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The Hypocrisy of Cancel Culture


Blind judgment will lead us nowhere.


No one is born perfect.


Or all-knowing or socially adept.


But there is a sort of air especially around cancel culture, political correctness, and the online world that demands the perfection of strangers we’ve never met. It boils our opinions down to a single tweet, phrase, or instance as opposed to how that person really is. It creates an environment that is incredibly easy to judge someone, while we sit safe and snug at home.


But who are we to judge? I doubt any of us are “perfect”, or that we haven’t had our own lapse in judgment or uneducated moment. We all come from completely different backgrounds, products of our own environments, and as we grow and change as individuals, sometimes we learn that the way we once thought is actually hurtful.


Cancel culture can hold some merit in certain situations: racist, sexist, classist ways of thinking that benefit no one. Calling people out when what they’re doing is inherently harmful can be a good thing if done the right way– which is to teach and not victimize.



But we also have to practice what we preach.



And the quickness that cancel culture swoops in when someone missteps leave absolutely no room for error or education on the subject.


We jump on the bandwagon of “canceling” someone while not knowing anything else about them except for those 150 characters of text. But are the rest of us so perfect? Are the people doing the canceling any better if their goal is only to beat down the person on the receiving end?


Can we honestly sit back at the end of the day and say we have done no wrong in our lives? And if we have (which, let’s be honest, we have all made mistakes or said something insensitive or ignorant), how would we want that moment to be handled? Not all of us have been on the receiving end of being canceled, but I would be bold enough to assume we’ve all seen it happen to someone else.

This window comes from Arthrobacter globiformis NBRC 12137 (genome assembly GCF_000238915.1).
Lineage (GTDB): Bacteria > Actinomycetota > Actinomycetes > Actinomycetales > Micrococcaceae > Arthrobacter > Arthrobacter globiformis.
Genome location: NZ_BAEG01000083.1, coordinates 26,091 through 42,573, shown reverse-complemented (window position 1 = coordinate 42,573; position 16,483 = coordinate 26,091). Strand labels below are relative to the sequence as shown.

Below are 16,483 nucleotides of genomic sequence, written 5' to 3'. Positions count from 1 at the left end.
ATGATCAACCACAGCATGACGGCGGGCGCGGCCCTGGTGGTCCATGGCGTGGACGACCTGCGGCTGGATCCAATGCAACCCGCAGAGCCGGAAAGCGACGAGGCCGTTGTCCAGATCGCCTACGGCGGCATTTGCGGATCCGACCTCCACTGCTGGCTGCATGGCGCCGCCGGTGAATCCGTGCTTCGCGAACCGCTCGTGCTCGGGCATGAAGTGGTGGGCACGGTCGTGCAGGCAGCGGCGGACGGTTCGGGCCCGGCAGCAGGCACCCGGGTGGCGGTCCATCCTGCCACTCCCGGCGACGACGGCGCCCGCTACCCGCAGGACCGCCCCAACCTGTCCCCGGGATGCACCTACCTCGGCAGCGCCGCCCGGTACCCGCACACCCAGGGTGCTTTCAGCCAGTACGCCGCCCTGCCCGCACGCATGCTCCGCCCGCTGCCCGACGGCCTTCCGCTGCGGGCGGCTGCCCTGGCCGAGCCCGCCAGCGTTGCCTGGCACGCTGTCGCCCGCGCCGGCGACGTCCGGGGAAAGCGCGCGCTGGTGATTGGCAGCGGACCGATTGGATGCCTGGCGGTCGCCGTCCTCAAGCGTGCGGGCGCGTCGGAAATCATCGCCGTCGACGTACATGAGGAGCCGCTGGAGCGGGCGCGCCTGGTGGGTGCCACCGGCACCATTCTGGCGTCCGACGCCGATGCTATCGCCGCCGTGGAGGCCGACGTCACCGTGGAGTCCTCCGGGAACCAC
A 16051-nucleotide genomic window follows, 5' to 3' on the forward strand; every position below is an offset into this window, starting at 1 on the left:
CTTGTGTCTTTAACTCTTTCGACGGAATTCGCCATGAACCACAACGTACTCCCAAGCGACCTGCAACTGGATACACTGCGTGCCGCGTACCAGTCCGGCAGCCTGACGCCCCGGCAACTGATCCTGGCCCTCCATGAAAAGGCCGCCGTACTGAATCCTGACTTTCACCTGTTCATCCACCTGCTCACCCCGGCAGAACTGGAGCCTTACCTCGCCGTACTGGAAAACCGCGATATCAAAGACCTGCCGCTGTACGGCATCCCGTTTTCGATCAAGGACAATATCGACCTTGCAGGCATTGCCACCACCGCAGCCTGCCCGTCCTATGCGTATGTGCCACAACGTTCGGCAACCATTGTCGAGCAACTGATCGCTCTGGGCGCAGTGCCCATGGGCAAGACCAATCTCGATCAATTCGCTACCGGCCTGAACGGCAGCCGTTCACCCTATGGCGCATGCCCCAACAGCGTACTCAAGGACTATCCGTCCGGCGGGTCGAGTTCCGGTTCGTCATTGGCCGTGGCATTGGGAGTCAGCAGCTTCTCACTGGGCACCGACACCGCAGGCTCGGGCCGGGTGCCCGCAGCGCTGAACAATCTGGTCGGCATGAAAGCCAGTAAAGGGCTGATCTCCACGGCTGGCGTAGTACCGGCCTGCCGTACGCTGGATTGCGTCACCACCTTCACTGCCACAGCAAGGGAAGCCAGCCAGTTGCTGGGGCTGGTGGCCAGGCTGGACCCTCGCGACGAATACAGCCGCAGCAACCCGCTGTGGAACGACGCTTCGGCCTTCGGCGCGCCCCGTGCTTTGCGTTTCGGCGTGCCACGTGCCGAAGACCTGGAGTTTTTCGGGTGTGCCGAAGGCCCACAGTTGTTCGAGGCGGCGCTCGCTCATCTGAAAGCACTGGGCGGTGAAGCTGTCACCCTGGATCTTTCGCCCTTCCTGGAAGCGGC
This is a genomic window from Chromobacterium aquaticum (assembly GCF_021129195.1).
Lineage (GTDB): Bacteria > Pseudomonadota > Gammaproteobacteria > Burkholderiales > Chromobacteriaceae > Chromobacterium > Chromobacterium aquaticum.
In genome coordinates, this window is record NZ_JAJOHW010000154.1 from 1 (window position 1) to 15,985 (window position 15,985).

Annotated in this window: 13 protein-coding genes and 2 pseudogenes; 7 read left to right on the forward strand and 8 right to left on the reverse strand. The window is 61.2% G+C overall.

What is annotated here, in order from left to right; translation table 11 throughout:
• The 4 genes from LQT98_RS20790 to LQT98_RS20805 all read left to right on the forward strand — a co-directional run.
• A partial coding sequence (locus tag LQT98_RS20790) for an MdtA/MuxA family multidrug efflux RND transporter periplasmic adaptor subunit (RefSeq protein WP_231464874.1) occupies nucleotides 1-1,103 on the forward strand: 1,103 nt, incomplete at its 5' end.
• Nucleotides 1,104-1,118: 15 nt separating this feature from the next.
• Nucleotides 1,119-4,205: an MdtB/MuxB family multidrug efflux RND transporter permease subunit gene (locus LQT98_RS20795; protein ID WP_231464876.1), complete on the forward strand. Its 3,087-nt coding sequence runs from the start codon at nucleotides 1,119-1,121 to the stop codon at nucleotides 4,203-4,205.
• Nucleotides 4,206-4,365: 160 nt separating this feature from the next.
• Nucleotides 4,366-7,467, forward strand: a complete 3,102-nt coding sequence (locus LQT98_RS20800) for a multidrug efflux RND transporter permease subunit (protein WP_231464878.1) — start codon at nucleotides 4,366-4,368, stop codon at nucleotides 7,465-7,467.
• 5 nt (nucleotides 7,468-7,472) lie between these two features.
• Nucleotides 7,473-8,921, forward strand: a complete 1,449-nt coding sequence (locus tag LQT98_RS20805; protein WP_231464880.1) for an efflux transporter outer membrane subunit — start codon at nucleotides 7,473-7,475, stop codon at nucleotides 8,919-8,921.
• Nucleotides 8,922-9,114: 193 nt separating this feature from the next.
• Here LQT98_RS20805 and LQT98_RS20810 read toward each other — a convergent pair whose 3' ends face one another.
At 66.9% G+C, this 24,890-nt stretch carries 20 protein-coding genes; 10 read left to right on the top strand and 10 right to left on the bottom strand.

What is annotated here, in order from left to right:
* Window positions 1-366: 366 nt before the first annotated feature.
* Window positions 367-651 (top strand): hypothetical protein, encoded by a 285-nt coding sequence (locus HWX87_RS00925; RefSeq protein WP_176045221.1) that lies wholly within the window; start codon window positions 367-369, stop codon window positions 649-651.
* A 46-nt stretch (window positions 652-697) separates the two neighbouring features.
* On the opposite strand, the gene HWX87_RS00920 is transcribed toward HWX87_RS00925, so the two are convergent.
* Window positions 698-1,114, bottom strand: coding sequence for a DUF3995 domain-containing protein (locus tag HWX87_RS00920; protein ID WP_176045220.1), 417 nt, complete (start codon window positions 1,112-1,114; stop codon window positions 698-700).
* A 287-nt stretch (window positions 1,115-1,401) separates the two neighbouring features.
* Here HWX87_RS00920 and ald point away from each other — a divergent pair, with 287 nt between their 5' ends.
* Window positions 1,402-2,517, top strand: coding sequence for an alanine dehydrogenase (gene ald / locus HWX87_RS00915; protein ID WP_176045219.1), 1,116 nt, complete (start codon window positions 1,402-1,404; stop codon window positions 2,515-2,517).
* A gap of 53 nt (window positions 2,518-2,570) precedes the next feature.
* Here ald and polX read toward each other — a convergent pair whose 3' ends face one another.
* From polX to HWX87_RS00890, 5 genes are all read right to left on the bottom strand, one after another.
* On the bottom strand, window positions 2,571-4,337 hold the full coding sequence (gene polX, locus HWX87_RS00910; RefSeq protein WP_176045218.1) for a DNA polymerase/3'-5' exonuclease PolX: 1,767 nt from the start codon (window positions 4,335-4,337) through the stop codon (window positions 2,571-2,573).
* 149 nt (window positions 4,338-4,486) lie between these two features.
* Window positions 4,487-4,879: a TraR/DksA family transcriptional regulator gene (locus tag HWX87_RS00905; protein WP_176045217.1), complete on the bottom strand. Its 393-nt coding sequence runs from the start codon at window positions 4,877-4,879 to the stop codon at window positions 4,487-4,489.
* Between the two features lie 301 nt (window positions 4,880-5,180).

Putting yourself in their shoes: how would that feel? For a tweet you might have thought was a joke because you heard your parents, siblings, friends say it before being picked up by the wrong group of people and your entire life be teetering on the edge because of it?



"Imagine, as a clinical psychologist, if instead of greeting people with empathy, nonjudgmental acceptance, and curiosity about the complexity that makes them human, I were to shame them, judge them as morally inferior and irredeemable from a perspective of self-righteousness, and sought to understand them based on one snippet of their life." [ X ]

The internet is still relatively new. But it’s been around long enough for almost everyone to have dirt on them if you dig back far enough.


We are also not our pasts. And we should be able to grow and leave those parts of ourselves behind because people can change and grow from their past mistakes. A lot of us are just lucky that our youthful ignorance wasn’t blasted on the internet for everyone to see.


Much of cancel culture can be casting stones at glass houses. The view that everyone’s online presence can be boiled down to “right” and “wrong” is also a very naive way of thinking. One tweet does not define a person, and neither does our past.


The important thing to take away from it is what we can do moving forward as humans to become better versions of ourselves. And that takes compassion, open-mindedness, and a willingness to admit mistakes. But not only is it admitting mistakes, but allowing mistakes to happen. Using mistakes as a teachable moment.


It is very narrow-minded and, dare I say conceited, to think that everyone has the same upbringing, morals, thoughts, and ideals as you do. Humans are a melting pot, and we need to be more empathetic of that moving forward.


Imagine the kind of groundbreaking conversations we could have if we approached everyone with earnest, open conversation. Imagine the growth and the feeling of connectedness we could achieve in society if there wasn’t so much fear around voicing our opinions.



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